Residual Current Devices (RCD) and Isolated UPS Systems

Residual Current Devices (RCD) and Isolated UPS Systems

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Did you know BS7671:2018 Requirements for Electrical Installations, a.k.a. The IET Wiring Regulations 18th Edition states that any socket outlet under 32A must be protected by a Residual Current Device (RCD)?

BS7671:2018 Section 411.3.3 states that RCDs are necessary on all socket outlets under 32A

Section 4.11.3 is the Requirements for fault protection. Subclause 4.11.3.3 entitled “Additional requirements for socket outlets and for the supply of mobile equipment for use outdoors” states:

In AC systems, additional protection by means of an RCD with a rated residual operating current not exceeding 30mA shall be provided for:

(i) socket-outlets with a rated current not exceeding 32A

BS7671:2018

In other words any socket outlet that you plug anything into (basically anything powered from a 13A outlet, or up to 8KVA Systems on Commandos) must have an RCD protecting that circuit. There are exceptions to this, dwellings excepted, but only following a documented risk assessment which would have to clearly state why an RCD would not be necessary.

Purpose of RCDs.

An RCD works differently to a miniature circuit breaker (MCB) or fuse. An MCB renders devices safe in the event of an overload, or short circuit to earth. They are rated in Amps, generally in stages from 1-32A. RCDs work by tripping on an earth leakage fault typically of 30mA. This is a fault current of up to 1000 times smaller than the MCB! RCDs are useful as certain hazards can exist in the event of a fault that will not trip an MCB. Typically this involves applications that are, or may, come into contact with water.

Earth leakage is a small current that stems from phase conductors to earth. This causes an imbalance between live and neutral and it is this imbalance that RCDs detect. If the earth leakage is high enough on an appliance due to a fault or water contact then the equipment chassis can deliver a dangerous “touch current” if a user touches it. The RCD is there to protect against this scenario. If your application has water involved, then it is very difficult for a risk assessment to justify the omission of an RCD from the electrical infrastructure unless other safety measures are taken.

Isolation Transformer

An isolation transformer, by its very nature will stop RCDs from tripping – even in the event of an earth fault. See Isolation Transformers – what you need to know for further reference on this. However this isn’t a problem. In fact, the isolation transformer can make the installation more safe than with the RCD alone. Even a device with a fault can be touched by a user without any hazard occurring. Unless – and¬†I can’t stress this point enough¬†– the isolation transformer has the output Neutral and Earth bonded!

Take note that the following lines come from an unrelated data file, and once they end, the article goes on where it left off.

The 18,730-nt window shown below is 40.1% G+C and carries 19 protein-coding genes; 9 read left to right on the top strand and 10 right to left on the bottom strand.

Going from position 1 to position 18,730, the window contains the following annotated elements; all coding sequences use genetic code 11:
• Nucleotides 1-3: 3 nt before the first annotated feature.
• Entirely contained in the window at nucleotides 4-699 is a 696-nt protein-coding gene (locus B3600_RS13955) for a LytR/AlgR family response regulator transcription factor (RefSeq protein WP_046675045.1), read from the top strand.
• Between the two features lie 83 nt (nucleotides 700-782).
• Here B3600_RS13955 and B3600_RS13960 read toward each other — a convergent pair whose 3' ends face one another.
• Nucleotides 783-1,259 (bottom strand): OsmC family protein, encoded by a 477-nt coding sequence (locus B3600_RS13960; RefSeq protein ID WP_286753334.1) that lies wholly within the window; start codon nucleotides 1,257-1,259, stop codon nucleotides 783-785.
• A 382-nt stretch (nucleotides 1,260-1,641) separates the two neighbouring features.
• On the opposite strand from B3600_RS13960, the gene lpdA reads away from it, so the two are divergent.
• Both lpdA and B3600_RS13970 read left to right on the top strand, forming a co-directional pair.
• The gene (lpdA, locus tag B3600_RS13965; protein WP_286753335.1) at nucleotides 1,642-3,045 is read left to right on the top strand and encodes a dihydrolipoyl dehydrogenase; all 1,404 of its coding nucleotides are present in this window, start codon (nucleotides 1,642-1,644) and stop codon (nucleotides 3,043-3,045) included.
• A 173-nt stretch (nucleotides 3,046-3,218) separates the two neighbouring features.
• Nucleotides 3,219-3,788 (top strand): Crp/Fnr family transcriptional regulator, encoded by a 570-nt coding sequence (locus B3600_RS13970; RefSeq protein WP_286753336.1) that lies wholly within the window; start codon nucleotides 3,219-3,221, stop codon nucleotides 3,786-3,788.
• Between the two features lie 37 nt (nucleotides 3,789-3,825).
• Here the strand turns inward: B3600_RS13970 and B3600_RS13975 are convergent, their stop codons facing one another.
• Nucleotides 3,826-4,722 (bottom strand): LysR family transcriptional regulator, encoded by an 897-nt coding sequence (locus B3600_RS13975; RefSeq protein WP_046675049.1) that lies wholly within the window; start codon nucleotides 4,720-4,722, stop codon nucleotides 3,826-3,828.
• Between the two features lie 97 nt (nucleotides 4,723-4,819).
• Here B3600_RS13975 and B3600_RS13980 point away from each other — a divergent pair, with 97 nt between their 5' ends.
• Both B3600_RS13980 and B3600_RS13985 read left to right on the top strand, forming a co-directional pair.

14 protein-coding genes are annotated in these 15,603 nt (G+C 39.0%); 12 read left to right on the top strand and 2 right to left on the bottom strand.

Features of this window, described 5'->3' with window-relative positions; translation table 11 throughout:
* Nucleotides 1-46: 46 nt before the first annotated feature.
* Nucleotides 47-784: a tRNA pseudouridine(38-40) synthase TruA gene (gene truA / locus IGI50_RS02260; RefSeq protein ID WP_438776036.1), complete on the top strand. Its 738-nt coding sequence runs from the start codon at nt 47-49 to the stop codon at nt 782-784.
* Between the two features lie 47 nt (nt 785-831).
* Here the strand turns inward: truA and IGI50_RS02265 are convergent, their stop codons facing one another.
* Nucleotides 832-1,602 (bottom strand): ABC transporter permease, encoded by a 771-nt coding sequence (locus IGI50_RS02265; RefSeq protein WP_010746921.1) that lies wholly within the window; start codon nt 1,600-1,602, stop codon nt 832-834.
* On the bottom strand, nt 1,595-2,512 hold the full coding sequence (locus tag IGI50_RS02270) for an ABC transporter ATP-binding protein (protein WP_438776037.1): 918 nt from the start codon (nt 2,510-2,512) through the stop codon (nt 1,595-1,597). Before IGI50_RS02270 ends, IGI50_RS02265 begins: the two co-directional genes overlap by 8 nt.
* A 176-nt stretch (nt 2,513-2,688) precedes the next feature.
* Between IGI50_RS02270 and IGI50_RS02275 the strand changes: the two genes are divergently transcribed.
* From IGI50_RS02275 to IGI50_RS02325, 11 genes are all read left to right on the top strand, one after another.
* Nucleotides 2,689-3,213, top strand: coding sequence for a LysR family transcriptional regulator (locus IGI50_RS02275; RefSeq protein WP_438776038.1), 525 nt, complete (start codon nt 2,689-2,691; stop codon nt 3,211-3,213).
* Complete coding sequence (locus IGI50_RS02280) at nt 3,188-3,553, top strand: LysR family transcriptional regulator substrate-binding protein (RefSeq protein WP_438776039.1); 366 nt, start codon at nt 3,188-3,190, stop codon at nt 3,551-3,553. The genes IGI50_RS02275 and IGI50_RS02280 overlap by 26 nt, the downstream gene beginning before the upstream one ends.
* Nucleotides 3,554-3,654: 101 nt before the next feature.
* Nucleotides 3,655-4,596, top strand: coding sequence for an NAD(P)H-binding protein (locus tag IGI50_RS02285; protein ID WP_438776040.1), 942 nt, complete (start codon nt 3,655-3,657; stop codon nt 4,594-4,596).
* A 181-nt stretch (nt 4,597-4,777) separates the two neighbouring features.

N-E bonds are not there for safety, but rather for noise rejection performance by establishing a zero volt neutral-earth voltage. Isolation transformers in conjunction with UPS Systems provide a very resilient power protection solution. However, in order to ensure the system is safe, then you should not bond the N-E. Our isolated UPS systems leave the system floating, providing true isolation and an inherently safe electrical environment. If you use a N-E bonded system and no risk assessment has been carried out to determine that no RCD is necessary then this contravenes the requirements of BS7671:2018.

Decision Flowchart

BS7671 RCD UPS Selection Flowchart

Start by asking if there is a documented Risk Assessment as to why there is no need for an RCD on a socket outlet. If there is, then you’re good to go and any UPS is good for this scenario. You can use isolated (floating or N-E bonded) or non-isolated depending upon your requirements.

If there is not a risk assessment in place then we need to check if there is an RCD fitted. If not, or unknown, then in order to provide the safest environment, the solution is a truly floating isolated UPS. Granted, if no RCD is in place, fitting any UPS does not make the situation less safe, it’s just that a floating isolated UPS does make it safe.

If there is an RCD fitted, and no risk assessment has been carried out, then you must not use any NE bonded system. This removes the safety aspect of the RCD.

Conclusion

According to the 2018 Wiring regulations there needs to be an RCD fitted on any sub 32A circuit. This will cause power to be removed if earth leakage of over 30mA is detected. Any standard UPS will not interfere with the operation of the RCD, however an isolated UPS will prevent the RCD from operating.

However, a floating isolated system, where Neutral and Earth are not connected provides a safe electrical environment. In situations where an RCD should be installed, for example there is water required by the application, and the electrical infrastructure is unknown (for example older installations to which RCD was not a mandatory requirement), floating isolated UPS provide the ideal solution.

An isolated UPS that is floating renders RCDs ineffective but provides enhanced safety by removing any touch current hazard.

On the other hand, a N-E bonded UPS system not only negates an RCD but does not make safe any scenario to which the RCD was required to protect against. There’s a reason for section 4.11.3.3 of BS7671 and this situation violates it.

An isolated UPS with a Neutral and Earth Bond renders RCDs ineffective and does not protect against hazards for which the RCD is intended.

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